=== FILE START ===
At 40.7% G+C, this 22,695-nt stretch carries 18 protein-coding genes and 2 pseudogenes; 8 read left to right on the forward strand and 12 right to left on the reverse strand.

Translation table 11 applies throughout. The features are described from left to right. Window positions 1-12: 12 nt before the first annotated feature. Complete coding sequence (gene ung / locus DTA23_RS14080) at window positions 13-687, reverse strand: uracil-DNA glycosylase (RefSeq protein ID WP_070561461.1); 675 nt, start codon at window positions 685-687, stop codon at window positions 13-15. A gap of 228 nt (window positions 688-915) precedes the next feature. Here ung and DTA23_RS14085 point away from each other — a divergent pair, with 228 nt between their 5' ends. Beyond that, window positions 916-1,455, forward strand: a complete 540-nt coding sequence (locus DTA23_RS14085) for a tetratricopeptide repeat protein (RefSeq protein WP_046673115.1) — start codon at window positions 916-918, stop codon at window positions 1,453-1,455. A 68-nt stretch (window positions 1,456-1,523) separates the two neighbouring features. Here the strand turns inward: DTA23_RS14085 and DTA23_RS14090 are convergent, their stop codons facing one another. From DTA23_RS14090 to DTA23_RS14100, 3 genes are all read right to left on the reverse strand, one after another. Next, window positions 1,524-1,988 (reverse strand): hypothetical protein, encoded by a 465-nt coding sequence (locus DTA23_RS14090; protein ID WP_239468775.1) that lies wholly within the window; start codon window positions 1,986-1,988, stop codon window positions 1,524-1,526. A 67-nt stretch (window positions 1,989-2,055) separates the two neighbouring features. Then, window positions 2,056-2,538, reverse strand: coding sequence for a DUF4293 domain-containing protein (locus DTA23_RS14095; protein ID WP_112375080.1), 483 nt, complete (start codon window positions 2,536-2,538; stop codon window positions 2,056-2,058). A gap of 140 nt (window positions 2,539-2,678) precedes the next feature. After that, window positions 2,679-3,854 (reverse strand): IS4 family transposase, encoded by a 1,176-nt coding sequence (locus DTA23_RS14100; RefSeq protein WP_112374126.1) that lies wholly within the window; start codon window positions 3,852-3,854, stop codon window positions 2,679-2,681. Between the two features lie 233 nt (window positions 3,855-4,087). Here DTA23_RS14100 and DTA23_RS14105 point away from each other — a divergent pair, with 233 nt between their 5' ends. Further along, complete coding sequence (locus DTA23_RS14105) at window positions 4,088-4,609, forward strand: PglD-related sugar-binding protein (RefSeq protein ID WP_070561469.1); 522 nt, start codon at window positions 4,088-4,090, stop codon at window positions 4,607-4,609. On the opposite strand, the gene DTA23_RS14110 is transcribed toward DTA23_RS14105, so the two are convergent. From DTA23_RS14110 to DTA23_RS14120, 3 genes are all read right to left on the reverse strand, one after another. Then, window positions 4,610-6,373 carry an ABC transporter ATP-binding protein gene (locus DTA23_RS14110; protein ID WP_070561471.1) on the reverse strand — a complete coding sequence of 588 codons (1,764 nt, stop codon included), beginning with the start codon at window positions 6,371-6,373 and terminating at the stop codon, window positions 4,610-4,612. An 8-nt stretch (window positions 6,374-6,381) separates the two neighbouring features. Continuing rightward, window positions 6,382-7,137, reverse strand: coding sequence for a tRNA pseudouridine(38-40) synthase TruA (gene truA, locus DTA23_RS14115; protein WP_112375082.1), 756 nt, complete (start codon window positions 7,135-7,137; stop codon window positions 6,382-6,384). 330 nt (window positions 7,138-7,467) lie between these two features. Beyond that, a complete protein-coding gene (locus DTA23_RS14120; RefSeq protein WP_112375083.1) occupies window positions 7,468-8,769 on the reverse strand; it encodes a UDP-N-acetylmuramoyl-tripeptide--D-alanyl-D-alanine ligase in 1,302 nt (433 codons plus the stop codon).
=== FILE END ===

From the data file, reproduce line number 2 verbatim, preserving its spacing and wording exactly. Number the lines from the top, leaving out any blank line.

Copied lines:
Translation table 11 applies throughout. The features are described from left to right. Window positions 1-12: 12 nt before the first annotated feature. Complete coding sequence (gene ung / locus DTA23_RS14080) at window positions 13-687, reverse strand: uracil-DNA glycosylase (RefSeq protein ID WP_070561461.1); 675 nt, start codon at window positions 685-687, stop codon at window positions 13-15. A gap of 228 nt (window positions 688-915) precedes the next feature. Here ung and DTA23_RS14085 point away from each other — a divergent pair, with 228 nt between their 5' ends. Beyond that, window positions 916-1,455, forward strand: a complete 540-nt coding sequence (locus DTA23_RS14085) for a tetratricopeptide repeat protein (RefSeq protein WP_046673115.1) — start codon at window positions 916-918, stop codon at window positions 1,453-1,455. A 68-nt stretch (window positions 1,456-1,523) separates the two neighbouring features. Here the strand turns inward: DTA23_RS14085 and DTA23_RS14090 are convergent, their stop codons facing one another. From DTA23_RS14090 to DTA23_RS14100, 3 genes are all read right to left on the reverse strand, one after another. Next, window positions 1,524-1,988 (reverse strand): hypothetical protein, encoded by a 465-nt coding sequence (locus DTA23_RS14090; protein ID WP_239468775.1) that lies wholly within the window; start codon window positions 1,986-1,988, stop codon window positions 1,524-1,526. A 67-nt stretch (window positions 1,989-2,055) separates the two neighbouring features. Then, window positions 2,056-2,538, reverse strand: coding sequence for a DUF4293 domain-containing protein (locus DTA23_RS14095; protein ID WP_112375080.1), 483 nt, complete (start codon window positions 2,536-2,538; stop codon window positions 2,056-2,058). A gap of 140 nt (window positions 2,539-2,678) precedes the next feature. After that, window positions 2,679-3,854 (reverse strand): IS4 family transposase, encoded by a 1,176-nt coding sequence (locus DTA23_RS14100; RefSeq protein WP_112374126.1) that lies wholly within the window; start codon window positions 3,852-3,854, stop codon window positions 2,679-2,681. Between the two features lie 233 nt (window positions 3,855-4,087). Here DTA23_RS14100 and DTA23_RS14105 point away from each other — a divergent pair, with 233 nt between their 5' ends. Further along, complete coding sequence (locus DTA23_RS14105) at window positions 4,088-4,609, forward strand: PglD-related sugar-binding protein (RefSeq protein ID WP_070561469.1); 522 nt, start codon at window positions 4,088-4,090, stop codon at window positions 4,607-4,609. On the opposite strand, the gene DTA23_RS14110 is transcribed toward DTA23_RS14105, so the two are convergent. From DTA23_RS14110 to DTA23_RS14120, 3 genes are all read right to left on the reverse strand, one after another. Then, window positions 4,610-6,373 carry an ABC transporter ATP-binding protein gene (locus DTA23_RS14110; protein ID WP_070561471.1) on the reverse strand — a complete coding sequence of 588 codons (1,764 nt, stop codon included), beginning with the start codon at window positions 6,371-6,373 and terminating at the stop codon, window positions 4,610-4,612. An 8-nt stretch (window positions 6,374-6,381) separates the two neighbouring features. Continuing rightward, window positions 6,382-7,137, reverse strand: coding sequence for a tRNA pseudouridine(38-40) synthase TruA (gene truA, locus DTA23_RS14115; protein WP_112375082.1), 756 nt, complete (start codon window positions 7,135-7,137; stop codon window positions 6,382-6,384). 330 nt (window positions 7,138-7,467) lie between these two features. Beyond that, a complete protein-coding gene (locus DTA23_RS14120; RefSeq protein WP_112375083.1) occupies window positions 7,468-8,769 on the reverse strand; it encodes a UDP-N-acetylmuramoyl-tripeptide--D-alanyl-D-alanine ligase in 1,302 nt (433 codons plus the stop codon).